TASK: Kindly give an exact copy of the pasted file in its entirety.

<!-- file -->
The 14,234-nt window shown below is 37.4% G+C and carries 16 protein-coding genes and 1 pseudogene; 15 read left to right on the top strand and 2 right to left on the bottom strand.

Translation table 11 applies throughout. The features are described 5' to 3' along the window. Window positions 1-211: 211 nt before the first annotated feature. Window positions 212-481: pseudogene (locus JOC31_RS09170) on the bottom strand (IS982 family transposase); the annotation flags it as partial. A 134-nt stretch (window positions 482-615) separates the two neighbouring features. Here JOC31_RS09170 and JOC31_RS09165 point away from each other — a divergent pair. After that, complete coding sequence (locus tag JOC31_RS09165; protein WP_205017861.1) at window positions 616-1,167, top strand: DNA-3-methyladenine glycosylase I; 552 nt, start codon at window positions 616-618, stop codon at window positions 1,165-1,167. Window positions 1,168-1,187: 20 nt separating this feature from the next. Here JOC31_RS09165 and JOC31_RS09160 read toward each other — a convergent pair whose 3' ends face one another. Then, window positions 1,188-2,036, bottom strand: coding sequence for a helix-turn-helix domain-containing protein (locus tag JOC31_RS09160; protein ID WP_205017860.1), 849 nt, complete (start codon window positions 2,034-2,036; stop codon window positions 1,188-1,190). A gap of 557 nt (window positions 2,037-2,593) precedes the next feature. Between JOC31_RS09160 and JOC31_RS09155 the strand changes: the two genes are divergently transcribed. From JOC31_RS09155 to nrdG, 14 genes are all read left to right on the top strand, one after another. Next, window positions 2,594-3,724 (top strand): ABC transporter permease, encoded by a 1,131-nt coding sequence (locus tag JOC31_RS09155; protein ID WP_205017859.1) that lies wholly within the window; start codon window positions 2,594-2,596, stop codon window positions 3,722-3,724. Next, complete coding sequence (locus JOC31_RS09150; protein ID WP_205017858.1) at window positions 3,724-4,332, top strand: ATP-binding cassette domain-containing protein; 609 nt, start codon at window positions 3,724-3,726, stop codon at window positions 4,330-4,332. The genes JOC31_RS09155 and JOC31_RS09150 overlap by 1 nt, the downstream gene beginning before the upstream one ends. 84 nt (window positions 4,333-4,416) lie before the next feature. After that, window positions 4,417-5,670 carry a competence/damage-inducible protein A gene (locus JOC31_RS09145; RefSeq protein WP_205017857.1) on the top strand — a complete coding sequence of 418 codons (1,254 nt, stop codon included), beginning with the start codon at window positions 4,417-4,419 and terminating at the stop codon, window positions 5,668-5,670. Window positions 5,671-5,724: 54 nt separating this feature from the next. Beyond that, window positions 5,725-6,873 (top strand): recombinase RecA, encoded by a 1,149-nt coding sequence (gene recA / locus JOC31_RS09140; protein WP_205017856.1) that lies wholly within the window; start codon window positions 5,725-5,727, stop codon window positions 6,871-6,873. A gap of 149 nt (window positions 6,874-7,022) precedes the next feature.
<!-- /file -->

The 14,234-nt window shown below is 37.4% G+C and carries 16 protein-coding genes and 1 pseudogene; 15 read left to right on the top strand and 2 right to left on the bottom strand.

Translation table 11 applies throughout. The features are described 5' to 3' along the window. Window positions 1-211: 211 nt before the first annotated feature. Window positions 212-481: pseudogene (locus JOC31_RS09170) on the bottom strand (IS982 family transposase); the annotation flags it as partial. A 134-nt stretch (window positions 482-615) separates the two neighbouring features. Here JOC31_RS09170 and JOC31_RS09165 point away from each other — a divergent pair. After that, complete coding sequence (locus tag JOC31_RS09165; protein WP_205017861.1) at window positions 616-1,167, top strand: DNA-3-methyladenine glycosylase I; 552 nt, start codon at window positions 616-618, stop codon at window positions 1,165-1,167. Window positions 1,168-1,187: 20 nt separating this feature from the next. Here JOC31_RS09165 and JOC31_RS09160 read toward each other — a convergent pair whose 3' ends face one another. Then, window positions 1,188-2,036, bottom strand: coding sequence for a helix-turn-helix domain-containing protein (locus tag JOC31_RS09160; protein ID WP_205017860.1), 849 nt, complete (start codon window positions 2,034-2,036; stop codon window positions 1,188-1,190). A gap of 557 nt (window positions 2,037-2,593) precedes the next feature. Between JOC31_RS09160 and JOC31_RS09155 the strand changes: the two genes are divergently transcribed. From JOC31_RS09155 to nrdG, 14 genes are all read left to right on the top strand, one after another. Next, window positions 2,594-3,724 (top strand): ABC transporter permease, encoded by a 1,131-nt coding sequence (locus tag JOC31_RS09155; protein ID WP_205017859.1) that lies wholly within the window; start codon window positions 2,594-2,596, stop codon window positions 3,722-3,724. Next, complete coding sequence (locus JOC31_RS09150; protein ID WP_205017858.1) at window positions 3,724-4,332, top strand: ATP-binding cassette domain-containing protein; 609 nt, start codon at window positions 3,724-3,726, stop codon at window positions 4,330-4,332. The genes JOC31_RS09155 and JOC31_RS09150 overlap by 1 nt, the downstream gene beginning before the upstream one ends. 84 nt (window positions 4,333-4,416) lie before the next feature. After that, window positions 4,417-5,670 carry a competence/damage-inducible protein A gene (locus JOC31_RS09145; RefSeq protein WP_205017857.1) on the top strand — a complete coding sequence of 418 codons (1,254 nt, stop codon included), beginning with the start codon at window positions 4,417-4,419 and terminating at the stop codon, window positions 5,668-5,670. Window positions 5,671-5,724: 54 nt separating this feature from the next. Beyond that, window positions 5,725-6,873 (top strand): recombinase RecA, encoded by a 1,149-nt coding sequence (gene recA / locus JOC31_RS09140; protein WP_205017856.1) that lies wholly within the window; start codon window positions 5,725-5,727, stop codon window positions 6,871-6,873. A gap of 149 nt (window positions 6,874-7,022) precedes the next feature.